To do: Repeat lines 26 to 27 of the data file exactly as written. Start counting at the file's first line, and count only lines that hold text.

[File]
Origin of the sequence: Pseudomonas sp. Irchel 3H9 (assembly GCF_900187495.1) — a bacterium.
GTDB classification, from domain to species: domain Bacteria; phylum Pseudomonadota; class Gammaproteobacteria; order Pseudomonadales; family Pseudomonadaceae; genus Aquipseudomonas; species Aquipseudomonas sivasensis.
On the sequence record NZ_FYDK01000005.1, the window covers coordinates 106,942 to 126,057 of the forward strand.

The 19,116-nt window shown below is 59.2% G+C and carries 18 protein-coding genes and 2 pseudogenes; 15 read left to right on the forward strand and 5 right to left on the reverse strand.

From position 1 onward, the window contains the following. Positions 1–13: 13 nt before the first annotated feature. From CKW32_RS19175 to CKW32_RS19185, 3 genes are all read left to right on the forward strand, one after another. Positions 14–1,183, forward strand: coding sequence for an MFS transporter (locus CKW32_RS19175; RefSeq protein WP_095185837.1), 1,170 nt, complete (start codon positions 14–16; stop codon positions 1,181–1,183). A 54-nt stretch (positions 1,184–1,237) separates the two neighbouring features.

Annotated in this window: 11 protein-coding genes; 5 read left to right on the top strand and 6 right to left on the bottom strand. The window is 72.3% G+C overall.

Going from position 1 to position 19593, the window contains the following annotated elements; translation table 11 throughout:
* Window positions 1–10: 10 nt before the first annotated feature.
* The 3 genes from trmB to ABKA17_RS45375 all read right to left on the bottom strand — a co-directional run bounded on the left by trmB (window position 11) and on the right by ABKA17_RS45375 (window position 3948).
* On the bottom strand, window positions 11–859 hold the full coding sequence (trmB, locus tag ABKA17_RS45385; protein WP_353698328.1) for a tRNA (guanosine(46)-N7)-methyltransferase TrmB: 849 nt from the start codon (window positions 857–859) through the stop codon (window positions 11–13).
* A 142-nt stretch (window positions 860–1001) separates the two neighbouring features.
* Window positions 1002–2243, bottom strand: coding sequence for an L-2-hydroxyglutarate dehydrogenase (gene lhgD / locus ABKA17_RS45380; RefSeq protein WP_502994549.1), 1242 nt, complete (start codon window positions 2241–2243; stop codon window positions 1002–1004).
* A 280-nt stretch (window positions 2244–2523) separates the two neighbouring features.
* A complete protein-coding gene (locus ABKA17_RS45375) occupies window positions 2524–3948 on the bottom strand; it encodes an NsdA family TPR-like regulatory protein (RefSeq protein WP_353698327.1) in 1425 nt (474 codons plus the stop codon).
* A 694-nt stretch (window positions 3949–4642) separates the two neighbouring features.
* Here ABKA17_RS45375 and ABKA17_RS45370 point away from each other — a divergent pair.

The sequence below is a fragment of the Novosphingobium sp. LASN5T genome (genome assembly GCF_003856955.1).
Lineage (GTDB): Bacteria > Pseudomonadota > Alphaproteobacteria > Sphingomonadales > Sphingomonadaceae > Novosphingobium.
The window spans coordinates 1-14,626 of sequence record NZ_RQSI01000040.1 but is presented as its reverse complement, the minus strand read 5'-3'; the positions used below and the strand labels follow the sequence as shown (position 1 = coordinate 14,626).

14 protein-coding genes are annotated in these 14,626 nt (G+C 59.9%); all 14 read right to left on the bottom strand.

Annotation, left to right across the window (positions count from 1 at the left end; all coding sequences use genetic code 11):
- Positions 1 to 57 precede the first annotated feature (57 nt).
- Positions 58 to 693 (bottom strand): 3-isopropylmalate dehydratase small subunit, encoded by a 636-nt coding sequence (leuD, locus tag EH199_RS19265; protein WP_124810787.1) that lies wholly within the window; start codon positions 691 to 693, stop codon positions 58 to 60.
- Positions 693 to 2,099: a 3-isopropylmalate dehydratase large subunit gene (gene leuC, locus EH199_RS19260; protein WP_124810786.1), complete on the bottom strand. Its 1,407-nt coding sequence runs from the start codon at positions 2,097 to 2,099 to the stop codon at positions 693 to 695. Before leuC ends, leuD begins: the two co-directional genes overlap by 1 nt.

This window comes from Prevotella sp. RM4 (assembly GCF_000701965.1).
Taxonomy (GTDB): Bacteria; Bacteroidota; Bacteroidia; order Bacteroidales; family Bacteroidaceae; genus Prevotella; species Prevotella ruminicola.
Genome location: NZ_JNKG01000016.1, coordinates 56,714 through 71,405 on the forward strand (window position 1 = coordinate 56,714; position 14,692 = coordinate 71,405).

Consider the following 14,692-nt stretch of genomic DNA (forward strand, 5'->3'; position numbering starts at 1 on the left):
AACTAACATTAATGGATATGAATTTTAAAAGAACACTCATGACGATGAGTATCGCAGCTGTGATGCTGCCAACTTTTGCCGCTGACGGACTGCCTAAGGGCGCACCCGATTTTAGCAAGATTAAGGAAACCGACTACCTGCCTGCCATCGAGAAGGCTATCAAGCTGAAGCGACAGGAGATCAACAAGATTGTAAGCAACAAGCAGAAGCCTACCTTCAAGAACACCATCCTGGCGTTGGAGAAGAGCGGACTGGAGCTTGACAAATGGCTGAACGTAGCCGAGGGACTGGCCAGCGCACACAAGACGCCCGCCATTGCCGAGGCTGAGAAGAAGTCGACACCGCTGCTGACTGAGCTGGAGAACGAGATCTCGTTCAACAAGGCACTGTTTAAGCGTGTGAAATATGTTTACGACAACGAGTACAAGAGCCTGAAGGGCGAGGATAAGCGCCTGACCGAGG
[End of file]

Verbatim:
Taxonomy (GTDB): Bacteria; Bacteroidota; Bacteroidia; order Bacteroidales; family Bacteroidaceae; genus Prevotella; species Prevotella ruminicola.
Genome location: NZ_JNKG01000016.1, coordinates 56,714 through 71,405 on the forward strand (window position 1 = coordinate 56,714; position 14,692 = coordinate 71,405).